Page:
.disable_promotion_to_c1e = false,

at intel_idle.c line 1073:

ICPU(INTEL_FAM6_CORE2_PENRYN, idle_cpu_core2),

After a quick compile and reboot of my PXE nodes, dmesg now shows:

[    0.019845] cpuidle: using governor menu
[    0.515785] clocksource: acpi_pm: mask: 0xffffff max_cycles: 0xffffff, max_idle_ns: 2085701024 ns
[    0.543404] intel_idle: MWAIT substates: 0x22220
[    0.543405] intel_idle: v0.4.1 model 0x17
[    0.543413] tsc: Marking TSC unstable due to TSC halts in idle states deeper than C2
[    0.543680] intel_idle: lapic_timer_reliable_states 0x2

And now PowerTOP is showing:

          Package   |            CPU 0
POLL        2.5%    | POLL        0.0%    0.0 ms
C1E         2.9%    | C1E         5.0%   22.4 ms
C2E         0.4%    | C2E         0.2%    0.2 ms
C3          2.1%    | C3          1.9%    0.5 ms
C4         89.9%    | C4         92.6%   66.5 ms

                    |            CPU 1
                    | POLL       10.0%  400.8 ms
                    | C1E         5.1%    6.4 ms
                    | C2E         0.3%    0.1 ms
                    | C3          1.4%    0.6 ms
                    | C4         76.8%   73.6 ms

                    |            CPU 2
                    | POLL        0.0%    0.2 ms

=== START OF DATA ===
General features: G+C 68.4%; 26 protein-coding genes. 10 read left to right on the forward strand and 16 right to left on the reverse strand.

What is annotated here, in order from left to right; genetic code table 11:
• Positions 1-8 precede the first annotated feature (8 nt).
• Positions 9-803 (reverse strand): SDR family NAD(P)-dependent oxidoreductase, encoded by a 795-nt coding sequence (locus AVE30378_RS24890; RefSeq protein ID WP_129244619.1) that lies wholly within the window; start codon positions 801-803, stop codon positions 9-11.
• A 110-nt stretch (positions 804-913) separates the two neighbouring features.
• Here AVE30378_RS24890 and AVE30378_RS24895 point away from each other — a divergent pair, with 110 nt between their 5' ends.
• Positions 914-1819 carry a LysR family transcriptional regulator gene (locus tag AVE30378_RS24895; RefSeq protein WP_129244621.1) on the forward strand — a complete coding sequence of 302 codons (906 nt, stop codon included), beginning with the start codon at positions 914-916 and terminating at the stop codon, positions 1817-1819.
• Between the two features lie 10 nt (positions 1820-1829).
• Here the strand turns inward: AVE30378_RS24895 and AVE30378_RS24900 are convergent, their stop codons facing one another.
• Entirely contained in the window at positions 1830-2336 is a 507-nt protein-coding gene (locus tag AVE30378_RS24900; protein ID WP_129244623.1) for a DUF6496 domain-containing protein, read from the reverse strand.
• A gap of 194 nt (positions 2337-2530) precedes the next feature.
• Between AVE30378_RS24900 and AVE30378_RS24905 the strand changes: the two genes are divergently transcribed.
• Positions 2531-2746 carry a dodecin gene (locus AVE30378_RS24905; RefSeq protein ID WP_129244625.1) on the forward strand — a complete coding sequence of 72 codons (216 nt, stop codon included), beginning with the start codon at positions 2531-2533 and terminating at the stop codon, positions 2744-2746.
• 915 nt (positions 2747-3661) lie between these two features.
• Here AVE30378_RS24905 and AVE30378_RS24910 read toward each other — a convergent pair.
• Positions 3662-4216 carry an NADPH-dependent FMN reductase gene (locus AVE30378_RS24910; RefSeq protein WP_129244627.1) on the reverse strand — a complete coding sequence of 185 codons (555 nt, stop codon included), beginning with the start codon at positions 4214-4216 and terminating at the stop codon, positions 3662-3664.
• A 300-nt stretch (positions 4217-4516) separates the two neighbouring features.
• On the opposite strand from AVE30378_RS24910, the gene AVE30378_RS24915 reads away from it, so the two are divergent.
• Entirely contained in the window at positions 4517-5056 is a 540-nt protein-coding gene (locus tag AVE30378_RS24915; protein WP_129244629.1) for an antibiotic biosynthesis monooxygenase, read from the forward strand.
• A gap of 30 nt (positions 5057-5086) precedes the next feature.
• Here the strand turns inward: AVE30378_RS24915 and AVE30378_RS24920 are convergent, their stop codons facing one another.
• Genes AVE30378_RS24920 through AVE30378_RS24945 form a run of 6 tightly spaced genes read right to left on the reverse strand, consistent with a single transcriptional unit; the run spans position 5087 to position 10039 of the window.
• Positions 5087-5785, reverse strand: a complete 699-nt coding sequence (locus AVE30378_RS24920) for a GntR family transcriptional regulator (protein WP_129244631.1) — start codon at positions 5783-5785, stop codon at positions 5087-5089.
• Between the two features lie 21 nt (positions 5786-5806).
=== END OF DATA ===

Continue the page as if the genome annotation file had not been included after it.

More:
| C1E         1.1%    3.7 ms
                    | C2E         0.2%    0.2 ms
                    | C3          3.9%    1.3 ms
                    | C4         93.1%   26.4 ms

                    |            CPU 3
                    | POLL        0.0%    0.7 ms
                    | C1E         0.3%    0.3 ms
                    | C2E         1.1%    0.4 ms
                    | C3          1.1%    0.5 ms
                    | C4         97.0%   45.2 ms

I've finally accessed the more advanced Core 2 C-states, and now that my cluster is rebooted the fan noise has dropped to almost nothing in this room. And it looks like there is a measurable drop in power consumption - my meter on 8 nodes appears to be averaging at least 5% lower (with one node still running the old kernel), but I'll try swapping the kernels out again as a test.

The C1 state appears to be ignored in lieu of C1E, and I'm not sure what to make of that, so I commented out C2 as well. I'm uncertain if C1/C1E and C2/C2E can be used together or if they are redundant. I found a note in this presentation that states:

C1E is only used when all the cores are in C1E